Unless they are in thick it is tougher than it looks - I spent a year or so looking, learning, taking, begging for information, and watching before I started catching a lot of fish.

    I highly recomend getting an medium priced 2 piece 7/8 wt. fly rod and a reel with a really GOOD heavy drag - the Okuma Integrity work fine and are inexpensive.

    Rig up with a 40 lb. monfilament main line, a cheap barrel swivel that will pass through the eyes of the rod, and about 6 ft. of 30 lb. mono for a leader. Tie the fly on with a stren knot. Put enough #2 or #3 split shot about 3 ft. or so above the fly so you just occasional feel it hit bottom and then flip it and let it drift downstream. Watch what the others that are catching fish are doing - the majority of people that are fishing are clueless.

    Hip waders are fine unless the water is really high - I seldom wear cheat waders anymore.


    Quote Originally Posted by gramps View Post
    I am planning a late June, early to mid July visit to Anchorage to visit my kids and grandkids. I've never had the chance to visit this area, much less fish it. I'm trying to figure out my options to fish Red and/or silver salmon. I'm open to the area around Anchorage, Mat-Su, and Kenai peninsula, or anywhere doable as a daytrip from their house.

    While I'm open to consider guided trips, my preference is to find some places accessible to the public to wade or bank fish.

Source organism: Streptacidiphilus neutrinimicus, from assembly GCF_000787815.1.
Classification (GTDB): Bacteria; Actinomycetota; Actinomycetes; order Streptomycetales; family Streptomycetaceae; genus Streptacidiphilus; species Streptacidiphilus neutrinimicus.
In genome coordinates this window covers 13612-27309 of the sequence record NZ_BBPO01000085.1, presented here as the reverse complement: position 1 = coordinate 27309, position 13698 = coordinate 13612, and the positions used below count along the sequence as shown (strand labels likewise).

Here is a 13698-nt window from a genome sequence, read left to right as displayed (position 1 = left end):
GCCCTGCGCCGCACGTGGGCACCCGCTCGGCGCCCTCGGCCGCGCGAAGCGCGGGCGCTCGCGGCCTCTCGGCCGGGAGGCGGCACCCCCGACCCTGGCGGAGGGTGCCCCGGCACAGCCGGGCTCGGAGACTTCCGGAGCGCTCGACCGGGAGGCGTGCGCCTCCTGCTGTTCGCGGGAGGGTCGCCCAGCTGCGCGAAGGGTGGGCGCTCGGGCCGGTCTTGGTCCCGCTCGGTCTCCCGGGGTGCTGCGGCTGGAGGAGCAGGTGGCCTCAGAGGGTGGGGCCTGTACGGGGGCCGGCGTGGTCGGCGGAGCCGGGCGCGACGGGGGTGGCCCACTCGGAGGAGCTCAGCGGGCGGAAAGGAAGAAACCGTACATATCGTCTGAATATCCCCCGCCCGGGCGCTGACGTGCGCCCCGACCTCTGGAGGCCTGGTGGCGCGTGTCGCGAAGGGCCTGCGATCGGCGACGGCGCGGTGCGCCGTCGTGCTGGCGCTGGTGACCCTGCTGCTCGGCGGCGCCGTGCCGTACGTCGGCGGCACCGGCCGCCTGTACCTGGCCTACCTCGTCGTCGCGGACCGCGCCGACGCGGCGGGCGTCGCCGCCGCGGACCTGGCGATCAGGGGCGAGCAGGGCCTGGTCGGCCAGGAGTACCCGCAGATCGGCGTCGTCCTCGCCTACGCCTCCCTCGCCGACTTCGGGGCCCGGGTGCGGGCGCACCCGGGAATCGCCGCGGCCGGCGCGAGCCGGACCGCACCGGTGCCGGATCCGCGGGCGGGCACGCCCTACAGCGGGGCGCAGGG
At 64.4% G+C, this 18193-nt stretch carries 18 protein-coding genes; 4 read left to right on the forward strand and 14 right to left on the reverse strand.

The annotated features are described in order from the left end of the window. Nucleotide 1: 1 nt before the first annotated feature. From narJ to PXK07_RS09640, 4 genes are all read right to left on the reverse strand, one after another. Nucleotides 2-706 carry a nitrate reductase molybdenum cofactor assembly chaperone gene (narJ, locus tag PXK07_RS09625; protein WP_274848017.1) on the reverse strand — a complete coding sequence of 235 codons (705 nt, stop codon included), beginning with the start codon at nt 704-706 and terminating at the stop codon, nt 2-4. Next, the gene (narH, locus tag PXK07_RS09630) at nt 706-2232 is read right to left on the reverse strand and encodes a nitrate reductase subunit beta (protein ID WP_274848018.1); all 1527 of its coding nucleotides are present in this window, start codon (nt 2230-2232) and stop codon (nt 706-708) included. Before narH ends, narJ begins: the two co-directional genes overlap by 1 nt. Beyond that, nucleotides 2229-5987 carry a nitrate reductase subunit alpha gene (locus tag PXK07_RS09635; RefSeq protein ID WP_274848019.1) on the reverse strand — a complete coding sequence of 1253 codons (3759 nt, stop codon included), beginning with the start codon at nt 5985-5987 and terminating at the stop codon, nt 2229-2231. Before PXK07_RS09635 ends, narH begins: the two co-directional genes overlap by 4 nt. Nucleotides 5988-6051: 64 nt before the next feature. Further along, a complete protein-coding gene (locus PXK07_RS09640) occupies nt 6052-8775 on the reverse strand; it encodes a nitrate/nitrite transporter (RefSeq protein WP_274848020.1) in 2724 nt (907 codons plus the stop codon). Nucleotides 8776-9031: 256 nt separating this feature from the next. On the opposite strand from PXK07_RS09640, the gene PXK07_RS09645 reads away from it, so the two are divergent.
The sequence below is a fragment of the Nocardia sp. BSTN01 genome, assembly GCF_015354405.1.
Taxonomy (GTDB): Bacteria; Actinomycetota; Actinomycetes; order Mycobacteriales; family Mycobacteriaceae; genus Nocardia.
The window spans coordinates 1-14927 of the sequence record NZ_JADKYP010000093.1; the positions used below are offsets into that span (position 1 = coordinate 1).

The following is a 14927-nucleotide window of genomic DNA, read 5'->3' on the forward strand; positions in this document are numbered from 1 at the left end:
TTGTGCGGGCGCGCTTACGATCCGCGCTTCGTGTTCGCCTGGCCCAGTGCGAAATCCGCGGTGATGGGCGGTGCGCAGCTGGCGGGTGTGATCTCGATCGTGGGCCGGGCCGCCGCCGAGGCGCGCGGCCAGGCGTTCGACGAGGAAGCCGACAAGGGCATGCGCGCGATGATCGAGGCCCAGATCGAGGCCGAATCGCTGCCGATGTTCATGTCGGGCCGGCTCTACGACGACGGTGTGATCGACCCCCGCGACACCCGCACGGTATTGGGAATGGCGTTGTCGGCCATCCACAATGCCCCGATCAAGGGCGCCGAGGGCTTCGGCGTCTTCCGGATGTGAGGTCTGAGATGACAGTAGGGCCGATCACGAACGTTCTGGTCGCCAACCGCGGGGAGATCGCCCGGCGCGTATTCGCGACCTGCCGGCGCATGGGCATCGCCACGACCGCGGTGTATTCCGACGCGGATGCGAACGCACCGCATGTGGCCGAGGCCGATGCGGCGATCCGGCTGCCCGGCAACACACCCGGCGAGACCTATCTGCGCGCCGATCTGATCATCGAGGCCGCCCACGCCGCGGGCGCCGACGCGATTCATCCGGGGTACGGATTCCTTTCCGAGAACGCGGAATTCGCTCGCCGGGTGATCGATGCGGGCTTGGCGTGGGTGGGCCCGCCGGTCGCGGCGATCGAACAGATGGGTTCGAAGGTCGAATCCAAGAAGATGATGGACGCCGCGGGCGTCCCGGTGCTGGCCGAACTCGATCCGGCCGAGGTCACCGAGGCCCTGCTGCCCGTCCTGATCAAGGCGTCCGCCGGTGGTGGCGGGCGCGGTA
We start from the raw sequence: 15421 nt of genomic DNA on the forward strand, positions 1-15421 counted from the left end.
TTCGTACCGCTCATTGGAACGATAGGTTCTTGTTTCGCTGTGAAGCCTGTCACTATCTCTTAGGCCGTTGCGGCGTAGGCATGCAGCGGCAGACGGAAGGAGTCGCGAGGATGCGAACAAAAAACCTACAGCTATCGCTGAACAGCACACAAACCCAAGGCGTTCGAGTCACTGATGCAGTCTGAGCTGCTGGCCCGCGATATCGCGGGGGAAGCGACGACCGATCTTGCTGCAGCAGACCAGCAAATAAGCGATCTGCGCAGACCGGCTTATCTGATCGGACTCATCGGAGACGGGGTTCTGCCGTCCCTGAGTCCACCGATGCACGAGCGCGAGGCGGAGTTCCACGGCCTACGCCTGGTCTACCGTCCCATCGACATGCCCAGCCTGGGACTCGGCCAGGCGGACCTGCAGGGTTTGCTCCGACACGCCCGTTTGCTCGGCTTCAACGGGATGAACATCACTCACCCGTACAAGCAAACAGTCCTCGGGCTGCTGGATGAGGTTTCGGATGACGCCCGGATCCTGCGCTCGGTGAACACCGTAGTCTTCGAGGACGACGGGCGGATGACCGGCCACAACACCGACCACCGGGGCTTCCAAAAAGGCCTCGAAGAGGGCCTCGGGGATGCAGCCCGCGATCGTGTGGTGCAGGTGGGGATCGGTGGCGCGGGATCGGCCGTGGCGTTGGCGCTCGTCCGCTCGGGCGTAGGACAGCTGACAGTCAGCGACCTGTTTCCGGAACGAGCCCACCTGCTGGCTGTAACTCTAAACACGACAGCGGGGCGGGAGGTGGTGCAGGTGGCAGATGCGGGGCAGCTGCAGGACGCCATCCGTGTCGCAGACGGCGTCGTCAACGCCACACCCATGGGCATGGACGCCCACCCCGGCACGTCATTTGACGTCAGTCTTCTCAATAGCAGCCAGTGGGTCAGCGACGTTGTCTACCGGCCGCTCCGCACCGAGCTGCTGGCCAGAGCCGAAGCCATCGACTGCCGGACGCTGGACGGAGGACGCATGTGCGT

At that general time of year, what baits are recommended? I use spinning tackle. Thanks in advance!
    Living the urban lifestyle so I can pay my way and for my family's needs, and support my country. And you?
    ".. ask not what your country can do for you, ask what you can do for your country" JFK

  6. #6
    Member big_dog60's Avatar
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    Mid July is a bit early for shore fishing for silvers, but you should be able to get reds on the Kenai and maybe some pinks at hope.

  7. #7
    Member chumstik's Avatar
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    Don't forget the polarized sunglasses. If you're fishing the Russian proper you can see the reds pretty well with them. Also you'll need them for eye protection ... you'll be dodging lead all day esp. if you're at the Sanctuary.

  8. #8
    Member garnede's Avatar
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    If you are based out of anchorage, there are some other options. Bird creek should have some early fish showing up by july. Ship Creek & the Eklutna Tailrace will both have accessable king fishing at that point. Stay out of the mus in ship creek though it can be nasty. Also there are lots of lakes with good fishing. The ones in town will be stocked around then, so expect lots of fish but not much size. Or if you hit lakes outside of town you could be completely alone and find a few big ones. As you go north there is the Little Su, in July it gets a fishable number of reds, but you need a boat. Most other rivers north of there, on the roads, people will be concentrating on kings. If you drive to Talketna, Mahays will cary you to Clear creek ($55 last year), fishing for reds, kings, rainbows, and greyling can be good. Talketna might be more of a weekend trip than a day trip.
    It ain't about the # of pounds of meat we bring back, nor about how much we spent to go do it. Its about seeing what no one else sees.